Although a case involving a commercial lease, Pineport Limited v Grangeglen Limited [2016] EWHC 2170 (Ch) offers useful general guidance about costs in relief against forfeiture cases and, in particular, when it may be right for a court in exercising its discretion as to costs not to award a landlord costs on an indemnity basis in accordance with Patel v K&J Restaurants Ltd [2010] EWCA Civ 1211 (see esp paras 100-104).
Senior Master Marsh summarised the chief provisions of CPR 44.2 thus:
i) Under CPR 44.2(1) the court has a broad discretion to decide whether costs are payable by one party to the other.
ii) Under CPR 44.2(2) the general rule is set out that the successful party is entitled to an award of costs but it is no more than a general rule and may, or may not, be appropriate depending on the particular circumstances of the case.
iii) CPR 44.2(4) provides three matters to which the court must have regard, namely the conduct of all the parties, the extent to which the party has been successful, and any admissible offers.
iv) CPR 44.2(5) provides guidance about what conduct includes.
v) CPR 44.2(6) provides a non-exclusive menu of orders which the court may make.

Before observing at 8:
…To my mind it is clear that there is no principle of law which constrains the court necessarily to grant the defendant landlord its costs of the claim. To take an extreme example, in the event of a lease being forfeited for non-payment of rent, but before the tenant’s application for relief is issued, the tenant offers to pay all the landlord’s reasonable costs and expenses, as well as the arrears, and the landlord declines to accept that offer, it might well be the case that the court would exercise its discretion as to costs and require the landlord to pay all the tenant’s costs of the claim. All the more so where the forfeiture is by peaceable re-entry, the claimant does not dispute that the forfeiture was lawful and the terms of relief make provision for the landlord’s costs and expenses of the forfeiture (including reasonable legal costs associated with the forfeiture).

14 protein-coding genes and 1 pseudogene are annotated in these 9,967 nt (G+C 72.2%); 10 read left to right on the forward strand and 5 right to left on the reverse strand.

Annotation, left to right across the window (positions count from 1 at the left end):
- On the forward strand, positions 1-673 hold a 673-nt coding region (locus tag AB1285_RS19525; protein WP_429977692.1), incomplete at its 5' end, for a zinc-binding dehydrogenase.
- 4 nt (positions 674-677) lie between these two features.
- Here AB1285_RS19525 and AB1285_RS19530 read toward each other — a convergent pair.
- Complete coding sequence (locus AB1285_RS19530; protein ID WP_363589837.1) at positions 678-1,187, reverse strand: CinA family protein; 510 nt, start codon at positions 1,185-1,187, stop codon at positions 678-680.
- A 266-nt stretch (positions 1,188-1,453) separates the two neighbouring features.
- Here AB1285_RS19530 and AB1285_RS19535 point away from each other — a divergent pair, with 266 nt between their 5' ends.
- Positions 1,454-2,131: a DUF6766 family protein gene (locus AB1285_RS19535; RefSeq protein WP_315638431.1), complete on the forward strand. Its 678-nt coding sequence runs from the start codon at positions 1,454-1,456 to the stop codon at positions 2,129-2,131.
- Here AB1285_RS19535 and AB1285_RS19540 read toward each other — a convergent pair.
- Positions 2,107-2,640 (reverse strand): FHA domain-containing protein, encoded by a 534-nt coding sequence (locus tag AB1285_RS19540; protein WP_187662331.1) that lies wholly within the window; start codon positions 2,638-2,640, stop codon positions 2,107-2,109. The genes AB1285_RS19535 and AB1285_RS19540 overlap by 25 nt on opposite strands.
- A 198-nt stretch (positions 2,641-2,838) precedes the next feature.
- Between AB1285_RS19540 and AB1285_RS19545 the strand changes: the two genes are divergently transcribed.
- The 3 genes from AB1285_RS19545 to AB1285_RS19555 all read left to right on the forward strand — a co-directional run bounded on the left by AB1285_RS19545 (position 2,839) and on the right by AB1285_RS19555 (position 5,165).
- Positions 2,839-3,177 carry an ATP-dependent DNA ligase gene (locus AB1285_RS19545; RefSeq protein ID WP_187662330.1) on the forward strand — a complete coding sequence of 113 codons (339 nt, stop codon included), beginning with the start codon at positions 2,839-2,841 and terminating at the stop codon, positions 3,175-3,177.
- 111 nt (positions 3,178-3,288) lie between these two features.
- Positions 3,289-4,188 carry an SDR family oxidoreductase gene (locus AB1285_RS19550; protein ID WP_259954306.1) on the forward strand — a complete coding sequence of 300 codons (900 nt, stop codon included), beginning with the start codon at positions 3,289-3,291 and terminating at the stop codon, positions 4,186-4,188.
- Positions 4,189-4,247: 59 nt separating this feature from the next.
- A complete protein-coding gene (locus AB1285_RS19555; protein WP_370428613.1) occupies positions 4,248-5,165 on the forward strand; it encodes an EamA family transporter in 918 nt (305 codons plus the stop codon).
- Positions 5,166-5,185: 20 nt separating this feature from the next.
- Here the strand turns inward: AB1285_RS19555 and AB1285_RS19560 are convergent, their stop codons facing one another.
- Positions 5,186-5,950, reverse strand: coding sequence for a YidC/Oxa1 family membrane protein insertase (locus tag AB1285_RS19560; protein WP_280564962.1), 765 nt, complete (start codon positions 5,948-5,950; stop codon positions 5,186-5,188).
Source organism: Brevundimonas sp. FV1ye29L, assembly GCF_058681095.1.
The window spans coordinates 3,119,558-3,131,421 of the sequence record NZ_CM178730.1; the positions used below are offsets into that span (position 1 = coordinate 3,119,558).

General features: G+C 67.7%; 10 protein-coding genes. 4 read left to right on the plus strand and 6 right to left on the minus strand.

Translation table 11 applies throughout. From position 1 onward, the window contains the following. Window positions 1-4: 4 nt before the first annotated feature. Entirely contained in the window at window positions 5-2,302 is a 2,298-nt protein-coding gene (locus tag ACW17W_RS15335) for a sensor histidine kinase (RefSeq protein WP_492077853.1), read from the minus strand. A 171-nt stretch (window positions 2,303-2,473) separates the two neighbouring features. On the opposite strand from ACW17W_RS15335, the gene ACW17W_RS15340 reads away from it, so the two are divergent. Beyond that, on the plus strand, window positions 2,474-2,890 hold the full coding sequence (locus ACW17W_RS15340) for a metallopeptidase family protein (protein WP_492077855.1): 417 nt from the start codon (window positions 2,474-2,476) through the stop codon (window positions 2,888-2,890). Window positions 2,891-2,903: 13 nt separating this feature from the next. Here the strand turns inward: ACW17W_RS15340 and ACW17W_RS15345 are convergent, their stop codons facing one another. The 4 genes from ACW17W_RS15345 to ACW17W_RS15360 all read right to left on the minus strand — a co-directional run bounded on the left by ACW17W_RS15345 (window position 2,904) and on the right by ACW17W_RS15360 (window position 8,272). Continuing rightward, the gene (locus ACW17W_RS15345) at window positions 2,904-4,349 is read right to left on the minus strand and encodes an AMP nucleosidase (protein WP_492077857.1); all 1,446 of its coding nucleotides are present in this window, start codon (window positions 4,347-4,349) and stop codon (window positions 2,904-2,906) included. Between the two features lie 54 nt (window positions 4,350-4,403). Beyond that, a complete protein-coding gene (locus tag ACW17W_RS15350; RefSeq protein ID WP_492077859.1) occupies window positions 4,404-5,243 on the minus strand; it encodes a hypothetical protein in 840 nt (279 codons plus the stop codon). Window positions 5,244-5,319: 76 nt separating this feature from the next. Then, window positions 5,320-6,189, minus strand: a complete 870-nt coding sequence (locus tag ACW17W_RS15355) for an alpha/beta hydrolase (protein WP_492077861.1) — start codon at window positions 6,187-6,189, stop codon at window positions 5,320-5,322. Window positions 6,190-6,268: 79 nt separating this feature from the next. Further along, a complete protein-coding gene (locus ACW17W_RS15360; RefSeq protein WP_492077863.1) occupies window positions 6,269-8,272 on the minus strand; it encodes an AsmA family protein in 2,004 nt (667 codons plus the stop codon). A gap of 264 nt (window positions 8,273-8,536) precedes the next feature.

He went on to identify two factors of particular relevance to costs in relief from forfeiture cases:
(1) whether the tenant had provided the landlord with such information as the landlord may reasonably require in order to consider the application, and
(2) whether the landlord had behaved reasonably in relation to the application.

The second criteria was “of particular significance” where the tenant had made an offer, although the landlord was not under “an obligation … to ‘make the running’ on seeking to resolve the tenant’s application for relief … [it] need only act reasonably and respond to the application as it is put forward.

The circumstances of the case were somewhat unusual (for the judgment on the substantive application, see Pineport Limited v Grangeglen Limited [2016] EWHC 1318 (Ch)) and neither the landlord nor the tenant could be described as having covered themselves in glory in the course of the proceedings; the tenant had made a very late application for relief but had, in the end, made an offer to pay the landlord more than the landlord was ultimately ordered to be paid as a condition of relief. The landlord had, among other things, been very slow to respond to the offer (particularly having regard to the proximity of the trial) and had effectively stood by and allowed events leading to the contested trial of the claim for relief to unfold. The result was a split costs order made by reference to a date after the date of the offer but before the date of trial, with each side’s costs being assessed on the standard basis.